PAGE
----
Repression comes in black where Islamic State rules

Jihadis control every aspect of life in Syrian stronghold, including the all-pervasive colour scheme
Agence France-Presse in Beirut

In the Syrian stronghold of Islamic State, everything is black, from men’s turbans to women’s veils. Even the passports.

“Black IS flags are everywhere. Women are covered from head to toe in black burqas, and can only leave the house in the company of their fathers, brothers or husbands,” said Abu Yusef, an activist from Raqqa province, which Islamic State considers its headquarters.

Asked what colour Islamic State passports are, he laughed: “Black.”

Islamic State members parade on the streets with their weapons – usually Kalashnikov rifles or pistols – while non-members are not allowed to own arms, he said via the internet.

They exert control over every aspect of life, with men and women controlled by separate security forces.

“The Khansaa brigade is composed of women IS members. They are armed, and have the power to stop and search any woman on the street,” said Abu Yusef. “[Their] version of Islamic law is imposed by the men’s Hesbeh brigade.”

Islamic State also has “ministries for everything you can imagine: education, health, water, electricity, religious affairs and defence. All the ministries occupy ex-government buildings”.

Education was based on a strict interpretation of Islamic law, and military training camps for young boys had been set up in Raqqa, Abu Yusef said.

“There is even a consumer protection authority,” he said.

Activists in Raqqa have frequently complained that the jihadis have access to recreation but forbid it for others.

They post photographs online showing jihadi-filled coffee shops in Raqqa, while complaining that non-fighters are not allowed to enjoy public spaces.

In Deir Ezzor, where locals tried in vain to keep Islamic State out, none of the coffee shops remain open.

Nothing good or fun is allowed,” activist Rayan al-Furati said. “It is impossible to even imagine anyone smoking, or anyone selling tobacco products. It is impossible to see a woman without a full veil. And every day, when themuezzins call for prayer, everybody closes their shops and goes to the mosque, or else they face detention.”

For the group’s jihadis, however, life in Islamic State-controlled parts of Syria is good.

The lowest cadres were paid US$300 a month, said Raqqa-based activist Furat al-Wafaa, using a pseudonym.

“In the current circumstances, that’s a lot of money.”

Wafaa said the group’s generosity did not extend to those under its rule.

“Daesh [Islamic State] is not really a state. It gives its members all the services they want, but other citizens get no part in that.

“It’s a mafia that rules through terror. And people are forced by hunger to join, because that’s the only way to get a proper salary.”

At the same time, Islamic State collects taxes.

“Even those too poor to pay have to comply. So people are joining because they face the choice of starving, or joining in the extortion,” he said.

Shopkeepers impoverished by a nearly four-year war paid some US$60 a month in tax to Islamic State, he said.

Deir Ezzor’s Furati, meanwhile, likened Islamic State to a settler movement that had displaced the local population.

Just as Israel occupied Palestine with settlers, the same thing has happened here,” said the activist, who like tens of thousands of residents recently fled Deir Ezzor for fear of persecution.

“You have foreign jihadis, even Americans, living with their families where we once lived,” said Furati, using a pseudonym.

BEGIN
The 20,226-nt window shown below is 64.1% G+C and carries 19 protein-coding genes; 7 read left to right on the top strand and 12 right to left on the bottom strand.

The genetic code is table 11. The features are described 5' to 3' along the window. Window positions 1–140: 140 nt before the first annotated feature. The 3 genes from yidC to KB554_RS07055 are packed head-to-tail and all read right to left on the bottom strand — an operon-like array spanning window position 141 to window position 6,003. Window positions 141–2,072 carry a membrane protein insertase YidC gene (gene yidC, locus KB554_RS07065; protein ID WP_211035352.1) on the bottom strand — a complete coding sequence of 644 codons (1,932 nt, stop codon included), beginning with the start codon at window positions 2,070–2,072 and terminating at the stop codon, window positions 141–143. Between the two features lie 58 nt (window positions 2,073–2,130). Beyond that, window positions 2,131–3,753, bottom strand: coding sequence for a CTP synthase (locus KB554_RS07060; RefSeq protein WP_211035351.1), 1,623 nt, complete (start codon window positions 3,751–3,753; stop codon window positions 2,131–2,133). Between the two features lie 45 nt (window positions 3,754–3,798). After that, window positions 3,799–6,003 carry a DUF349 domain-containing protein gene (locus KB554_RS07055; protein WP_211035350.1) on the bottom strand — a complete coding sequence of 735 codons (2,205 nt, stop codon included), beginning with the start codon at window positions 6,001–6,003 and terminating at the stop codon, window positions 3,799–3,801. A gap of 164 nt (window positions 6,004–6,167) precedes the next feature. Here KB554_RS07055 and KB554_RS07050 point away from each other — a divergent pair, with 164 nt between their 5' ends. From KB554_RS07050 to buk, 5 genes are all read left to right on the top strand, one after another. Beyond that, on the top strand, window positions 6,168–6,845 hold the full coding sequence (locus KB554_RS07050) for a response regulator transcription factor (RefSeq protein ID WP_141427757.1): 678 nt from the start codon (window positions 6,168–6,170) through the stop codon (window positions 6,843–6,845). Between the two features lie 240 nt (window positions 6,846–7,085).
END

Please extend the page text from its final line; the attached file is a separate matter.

The jihadis have kept the oil and gas fields, electrical plants and dams running.

They pay employees an extra salary to continue working, adding to their uninterrupted wages from the Syrian government.

Nael Mustafa, another activist still living in Raqqa, said the jihadis had no qualms about raiding homes and searching phones and computers for evidence of “immoral” practices.

They believe that everything belongs to God – and therefore comes under their control.”

  • Turkish President Tayyip Erdogan yesterday said dozens of hostages held by Islamic State in Iraq had been freed with no ransom paid.

“A bargain for money is totally out of the question. There were only diplomatic and political negotiations. And this is a diplomatic victory,” Erdogan said.

The 46 Turks were abducted in Mosul three months ago. Erdogan described their release as a “secret rescue operation” by Turkey’s spy agency.

Asked whether hostages had been exchanged for Islamic State militants, Erdogan said: “It doesn’t matter whether there was a swap or not. The most important thing is they are back and reunited with their families.”



Islamic State militants closed in on Syria’s third-largest Kurdish town yesterday as tens of thousands fled in terror across the border into Turkey.

The UN refugee agency said as many as 70,000 Syrian Kurds had poured into Turkey since Friday, and solidarity protests by Turkish Kurds on the border prompted clashes with security forces.

Syrian Kurdish fighters backed by reinforcements from Turkey are battling to hold off a jihadist advance on the strategic border town of Ain al-Arab, known as Kobane by the Kurds.

Local officials have warned of potential massacres should IS extremists advance on Ain al-Arab and pleaded for an international intervention. But despite US promises to expand its air campaign to Syria, there were no signs yet of US strikes in the country.

IS fighters have been advancing on Ain al-Arab since late Tuesday, hoping to cement their control over a large part of Syria’s border with Turkey.

Yesterday, they were within 10km of the town, after capturing more than 60 villages in the area, the Britain-based Syrian Observatory for Human Rights group said. The fighting has killed at least 27 Kurdish militants and 39 IS jihadists, and Kurdish fighters from Turkey have crossed into Syria to join the fray.

Agence France-Presse